YouTube has demonetized a factual video that highlights how Democratic politicians have repeatedly claimed that Donald Trump’s presidency was illegitimate, the video’s publisher said Thursday.
Journalist Matt Taibbi, writing for his Substack newsletter “TK News,” shared that YouTube said a new video by TK News contributor Matt Orfalea “isn’t suitable for all advertisers” and “as a result, it will continue to run limited or no ads.”
The video shows various news clips, tweets, and headlines in which Democratic Party politicians and media personalities call the Trump presidency illegitimate or question the results of the 2016 presidential election. It features former Democratic presidential candidate Hillary Clinton, President Joe Biden, Vice President Kamala Harris, White House press Secretary Karine Jean-Pierre, and many other prominent Democrats.
“He’s an illegitimate president,” Clinton is quoted saying on at least two separate occasions, referring to Trump. She and others including Jean-Pierre also claimed the 2016 election was “stolen” by Trump.
YouTube election misinformation policies prohibit users from posting “misleading or deceptive content with serious risk of egregious harm” and “content interfering with democratic processes.” The platform prohibits videos that advance “false claims that widespread fraud, errors, or glitches occurred in certain past certified national elections” as well as “content that claims that the certified results of those elections were false.”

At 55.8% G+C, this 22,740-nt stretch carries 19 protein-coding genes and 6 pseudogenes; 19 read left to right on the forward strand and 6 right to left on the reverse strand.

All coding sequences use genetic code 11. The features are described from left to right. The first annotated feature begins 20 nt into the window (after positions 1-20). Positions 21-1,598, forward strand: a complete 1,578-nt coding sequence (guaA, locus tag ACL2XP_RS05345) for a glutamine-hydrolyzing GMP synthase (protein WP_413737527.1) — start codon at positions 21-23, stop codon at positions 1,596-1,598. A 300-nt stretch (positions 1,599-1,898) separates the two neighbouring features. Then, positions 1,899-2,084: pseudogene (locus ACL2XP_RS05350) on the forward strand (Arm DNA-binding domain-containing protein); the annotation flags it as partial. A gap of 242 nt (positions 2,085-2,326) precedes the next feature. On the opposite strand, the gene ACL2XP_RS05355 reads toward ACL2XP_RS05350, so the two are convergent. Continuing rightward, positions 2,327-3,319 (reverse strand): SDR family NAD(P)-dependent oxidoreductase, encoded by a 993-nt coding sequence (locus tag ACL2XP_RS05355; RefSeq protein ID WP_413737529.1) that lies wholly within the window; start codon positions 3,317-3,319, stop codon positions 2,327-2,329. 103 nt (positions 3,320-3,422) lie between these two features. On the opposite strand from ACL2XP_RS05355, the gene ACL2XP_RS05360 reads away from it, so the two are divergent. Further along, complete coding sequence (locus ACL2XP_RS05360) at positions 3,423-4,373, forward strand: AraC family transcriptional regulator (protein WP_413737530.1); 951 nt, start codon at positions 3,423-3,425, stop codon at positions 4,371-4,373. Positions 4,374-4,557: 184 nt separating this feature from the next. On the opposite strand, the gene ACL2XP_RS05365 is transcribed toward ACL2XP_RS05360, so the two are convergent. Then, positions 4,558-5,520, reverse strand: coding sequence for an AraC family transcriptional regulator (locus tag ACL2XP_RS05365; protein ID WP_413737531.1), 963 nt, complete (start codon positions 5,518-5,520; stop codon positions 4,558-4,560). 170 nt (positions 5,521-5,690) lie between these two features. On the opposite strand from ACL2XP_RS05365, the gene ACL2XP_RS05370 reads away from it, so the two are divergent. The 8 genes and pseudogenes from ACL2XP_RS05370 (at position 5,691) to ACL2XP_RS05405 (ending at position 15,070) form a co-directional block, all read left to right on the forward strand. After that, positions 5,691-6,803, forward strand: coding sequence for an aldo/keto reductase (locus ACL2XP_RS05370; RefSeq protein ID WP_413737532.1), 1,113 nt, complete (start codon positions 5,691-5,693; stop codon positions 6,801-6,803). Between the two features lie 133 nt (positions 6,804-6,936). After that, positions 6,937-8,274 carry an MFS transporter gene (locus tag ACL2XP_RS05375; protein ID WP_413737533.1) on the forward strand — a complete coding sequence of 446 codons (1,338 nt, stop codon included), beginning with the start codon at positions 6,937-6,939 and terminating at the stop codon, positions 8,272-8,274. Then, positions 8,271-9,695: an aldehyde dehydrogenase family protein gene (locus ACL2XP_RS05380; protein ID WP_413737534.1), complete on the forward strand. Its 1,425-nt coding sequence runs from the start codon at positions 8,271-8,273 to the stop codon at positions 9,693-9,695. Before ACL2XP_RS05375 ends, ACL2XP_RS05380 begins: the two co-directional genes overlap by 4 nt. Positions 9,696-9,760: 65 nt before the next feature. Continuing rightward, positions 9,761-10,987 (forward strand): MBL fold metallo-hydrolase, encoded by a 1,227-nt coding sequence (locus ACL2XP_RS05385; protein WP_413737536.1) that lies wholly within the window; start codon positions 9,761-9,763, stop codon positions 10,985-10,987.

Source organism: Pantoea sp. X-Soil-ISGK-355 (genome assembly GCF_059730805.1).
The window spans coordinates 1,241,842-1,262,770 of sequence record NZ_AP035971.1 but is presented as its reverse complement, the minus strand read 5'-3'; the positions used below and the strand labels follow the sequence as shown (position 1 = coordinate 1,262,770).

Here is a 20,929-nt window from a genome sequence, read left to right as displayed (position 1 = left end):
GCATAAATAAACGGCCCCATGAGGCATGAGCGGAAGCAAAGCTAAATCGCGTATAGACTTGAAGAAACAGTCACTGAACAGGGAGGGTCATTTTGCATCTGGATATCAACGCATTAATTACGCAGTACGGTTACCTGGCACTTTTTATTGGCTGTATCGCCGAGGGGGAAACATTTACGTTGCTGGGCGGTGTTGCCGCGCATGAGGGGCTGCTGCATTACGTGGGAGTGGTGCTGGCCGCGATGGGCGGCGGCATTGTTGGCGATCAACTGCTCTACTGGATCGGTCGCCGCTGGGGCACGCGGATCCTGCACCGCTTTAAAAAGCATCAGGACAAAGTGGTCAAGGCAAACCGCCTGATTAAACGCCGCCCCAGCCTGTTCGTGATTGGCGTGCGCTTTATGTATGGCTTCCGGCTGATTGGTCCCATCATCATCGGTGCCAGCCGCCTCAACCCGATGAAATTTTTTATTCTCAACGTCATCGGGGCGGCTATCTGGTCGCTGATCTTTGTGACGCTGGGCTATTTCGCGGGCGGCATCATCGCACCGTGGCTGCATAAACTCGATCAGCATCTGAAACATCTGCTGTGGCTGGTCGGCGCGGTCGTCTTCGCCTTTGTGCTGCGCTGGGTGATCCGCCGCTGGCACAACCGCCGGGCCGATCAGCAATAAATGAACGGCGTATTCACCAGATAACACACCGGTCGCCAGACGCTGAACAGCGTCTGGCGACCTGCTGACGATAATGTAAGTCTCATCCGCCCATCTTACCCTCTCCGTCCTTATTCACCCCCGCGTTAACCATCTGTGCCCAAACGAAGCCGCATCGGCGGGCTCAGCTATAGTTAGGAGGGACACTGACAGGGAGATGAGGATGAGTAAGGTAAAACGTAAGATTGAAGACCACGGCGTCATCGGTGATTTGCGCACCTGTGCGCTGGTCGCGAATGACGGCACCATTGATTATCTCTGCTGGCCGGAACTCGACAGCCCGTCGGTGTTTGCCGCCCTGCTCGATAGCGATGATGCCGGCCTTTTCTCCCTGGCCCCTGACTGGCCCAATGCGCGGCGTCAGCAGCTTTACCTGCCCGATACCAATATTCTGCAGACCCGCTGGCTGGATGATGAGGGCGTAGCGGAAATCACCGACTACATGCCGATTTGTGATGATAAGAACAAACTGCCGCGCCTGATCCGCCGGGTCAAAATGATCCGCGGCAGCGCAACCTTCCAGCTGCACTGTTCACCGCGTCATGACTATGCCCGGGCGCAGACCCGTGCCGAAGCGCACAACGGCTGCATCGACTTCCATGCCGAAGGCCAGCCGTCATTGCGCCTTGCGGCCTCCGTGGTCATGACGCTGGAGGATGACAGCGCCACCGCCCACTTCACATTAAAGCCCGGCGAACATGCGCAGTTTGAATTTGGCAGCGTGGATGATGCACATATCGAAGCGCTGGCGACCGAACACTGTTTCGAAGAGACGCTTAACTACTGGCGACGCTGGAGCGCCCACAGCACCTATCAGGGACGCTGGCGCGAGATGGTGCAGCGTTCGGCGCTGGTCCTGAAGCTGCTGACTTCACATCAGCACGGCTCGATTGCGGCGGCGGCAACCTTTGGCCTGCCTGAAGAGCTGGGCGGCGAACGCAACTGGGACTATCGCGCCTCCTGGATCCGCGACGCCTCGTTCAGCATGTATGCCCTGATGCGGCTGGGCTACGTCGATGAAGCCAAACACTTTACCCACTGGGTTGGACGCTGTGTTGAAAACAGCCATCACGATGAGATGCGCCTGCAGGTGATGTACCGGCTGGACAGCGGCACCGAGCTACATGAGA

The nearly five-minute video covers Democrats falsely claiming that Russia “hacked” the election, advancing the evidence-free claim that Russia interfered with voter rolls, threatening to challenge or overturn the election results, and asserting that Trump must have cheated to win.
Taibbi wrote that Orfalea was told his video was demonetized before it was even published to his YouTube channel.
“I’d like to thank YouTube for making our point The material in this video does not promote the idea that any election was stolen or illegitimate. On the contrary, it shows a great mass of comments from Democratic partisans and pundits who themselves make that claim, about the 2016 election,” Taibbi said.
He observed that those comments from Democrats “were not censored or suppressed when made the first time around.”
“However, the decision to assemble these materials in one place, inviting audiences to consider their meaning, apparently crosses a line,” Taibbi wrote. “Now we know: you can deny election results on a platform like YouTube as much as you want, you can even promise disruption, but drawing attention to such behavior angers the algorithm. It’s hard to imagine a better demonstration of the double-standard in content moderation.”
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